Interventions to Reduce Adult Nursing Turnover: A Systematic Review of Systematic Reviews
Mary Halter1, *, Ferruccio Pelone2, Olga Boiko1, Carole Beighton1, Ruth Harris3, Julia Gale1, Stephen Gourlay4, Vari Drennan1
1 Faculty of Health, Social Care and Education, Kingston University and St George’s, University of London, London, England
2 National Guideline Alliance, Royal College of Obstetricians and Gynaecologists, London, England
3 Nursing & Midwifery, King's College London, England
4 Faculty of Business & Law, Kingston University, London, England
Nurse turnover is an issue of concern in health care systems internationally. Understanding which interventions are effective to reduce turnover rates is important to managers and health care organisations. Despite a plethora of reviews of such interventions, strength of evidence is hard to determine.
We aimed to review literature on interventions to reduce turnover in nurses working in the adult health care services in developed economies.
We conducted an overview (systematic review of systematic reviews) using the Cochrane Database of Systematic Reviews, MEDLINE, EMBASE, Applied Social Sciences Index and Abstracts, CINAHL plus and SCOPUS and forward searching. We included reviews published between 1990 and January 2015 in English. We carried out parallel blinded selection, extraction of data and assessment of bias, using the Assessment of Multiple Systematic Reviews. We carried out a narrative synthesis.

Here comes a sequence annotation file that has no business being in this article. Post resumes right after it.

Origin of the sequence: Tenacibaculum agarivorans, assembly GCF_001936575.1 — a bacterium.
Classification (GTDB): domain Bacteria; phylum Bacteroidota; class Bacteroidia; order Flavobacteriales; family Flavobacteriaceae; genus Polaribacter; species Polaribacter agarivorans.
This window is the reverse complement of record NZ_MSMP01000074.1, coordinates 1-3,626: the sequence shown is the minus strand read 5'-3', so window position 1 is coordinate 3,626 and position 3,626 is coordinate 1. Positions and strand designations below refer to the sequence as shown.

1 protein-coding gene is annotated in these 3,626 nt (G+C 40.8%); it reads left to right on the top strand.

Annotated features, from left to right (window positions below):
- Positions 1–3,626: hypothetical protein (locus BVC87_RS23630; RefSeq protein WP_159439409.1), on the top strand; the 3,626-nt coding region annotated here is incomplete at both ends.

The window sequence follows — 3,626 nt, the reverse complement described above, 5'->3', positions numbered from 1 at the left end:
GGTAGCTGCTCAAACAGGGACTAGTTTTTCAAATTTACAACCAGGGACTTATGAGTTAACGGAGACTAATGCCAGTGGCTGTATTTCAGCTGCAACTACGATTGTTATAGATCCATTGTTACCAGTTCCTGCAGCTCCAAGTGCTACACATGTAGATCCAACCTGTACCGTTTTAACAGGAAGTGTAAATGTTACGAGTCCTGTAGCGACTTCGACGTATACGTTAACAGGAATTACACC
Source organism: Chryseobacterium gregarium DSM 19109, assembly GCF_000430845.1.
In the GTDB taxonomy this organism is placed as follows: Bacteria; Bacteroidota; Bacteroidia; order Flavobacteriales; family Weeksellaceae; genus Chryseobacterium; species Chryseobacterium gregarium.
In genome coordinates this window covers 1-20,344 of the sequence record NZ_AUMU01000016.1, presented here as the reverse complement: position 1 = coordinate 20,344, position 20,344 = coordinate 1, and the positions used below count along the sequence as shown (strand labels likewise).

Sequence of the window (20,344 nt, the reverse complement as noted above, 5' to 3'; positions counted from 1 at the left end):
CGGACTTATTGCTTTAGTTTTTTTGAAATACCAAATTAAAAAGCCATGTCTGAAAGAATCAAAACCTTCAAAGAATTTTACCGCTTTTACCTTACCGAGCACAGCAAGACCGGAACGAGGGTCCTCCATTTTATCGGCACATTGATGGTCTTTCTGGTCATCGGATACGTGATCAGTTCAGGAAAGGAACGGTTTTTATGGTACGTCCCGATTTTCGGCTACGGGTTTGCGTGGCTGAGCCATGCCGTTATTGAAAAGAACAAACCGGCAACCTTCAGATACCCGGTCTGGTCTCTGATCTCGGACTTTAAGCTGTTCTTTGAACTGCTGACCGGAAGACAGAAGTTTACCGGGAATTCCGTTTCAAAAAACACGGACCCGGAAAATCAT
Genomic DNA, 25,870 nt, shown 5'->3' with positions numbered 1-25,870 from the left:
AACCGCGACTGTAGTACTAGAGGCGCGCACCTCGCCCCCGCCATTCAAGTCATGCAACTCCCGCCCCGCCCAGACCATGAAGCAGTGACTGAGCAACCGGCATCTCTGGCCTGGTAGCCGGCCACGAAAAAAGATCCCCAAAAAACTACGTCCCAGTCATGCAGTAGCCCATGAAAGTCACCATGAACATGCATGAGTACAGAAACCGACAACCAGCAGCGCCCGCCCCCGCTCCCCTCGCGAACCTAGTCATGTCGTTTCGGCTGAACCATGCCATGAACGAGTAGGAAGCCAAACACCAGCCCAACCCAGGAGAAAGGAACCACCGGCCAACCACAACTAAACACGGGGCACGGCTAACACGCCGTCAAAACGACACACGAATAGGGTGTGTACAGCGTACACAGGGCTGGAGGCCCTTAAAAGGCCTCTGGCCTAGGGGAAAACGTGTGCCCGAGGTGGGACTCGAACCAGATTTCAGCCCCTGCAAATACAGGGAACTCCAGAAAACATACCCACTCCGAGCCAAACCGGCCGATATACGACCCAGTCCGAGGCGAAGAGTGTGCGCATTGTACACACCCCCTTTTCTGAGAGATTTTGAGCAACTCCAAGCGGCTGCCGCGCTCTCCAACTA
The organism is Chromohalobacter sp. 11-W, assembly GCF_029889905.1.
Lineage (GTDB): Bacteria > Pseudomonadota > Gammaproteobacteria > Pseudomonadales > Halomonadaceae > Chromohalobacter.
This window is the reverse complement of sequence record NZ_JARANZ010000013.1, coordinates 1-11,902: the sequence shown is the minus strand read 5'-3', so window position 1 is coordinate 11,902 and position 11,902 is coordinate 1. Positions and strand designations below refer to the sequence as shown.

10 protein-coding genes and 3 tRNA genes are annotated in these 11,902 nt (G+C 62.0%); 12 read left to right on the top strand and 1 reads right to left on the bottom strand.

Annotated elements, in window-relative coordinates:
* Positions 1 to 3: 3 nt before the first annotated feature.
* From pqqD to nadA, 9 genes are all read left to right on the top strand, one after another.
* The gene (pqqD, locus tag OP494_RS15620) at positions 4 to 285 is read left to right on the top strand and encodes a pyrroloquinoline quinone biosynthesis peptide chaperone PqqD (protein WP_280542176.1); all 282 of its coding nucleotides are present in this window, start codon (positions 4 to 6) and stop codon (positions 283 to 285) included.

Despite the large body of published reviews, only seven reviews met the inclusion criteria. These provide moderate quality review evidence, albeit from poorly controlled primary studies. They provide evidence of effect of a small number of interventions which decrease turnover or increase retention of nurses, these being preceptorship of new graduates and leadership for group cohesion.
We highlight that a large body of reviews does not equate with a large body of high quality evidence. Agreement as to the measures and terminology to be used together with well-designed, funded primary research to provide robust evidence for nurse and human resource managers to base their nurse retention strategies on is urgently required.
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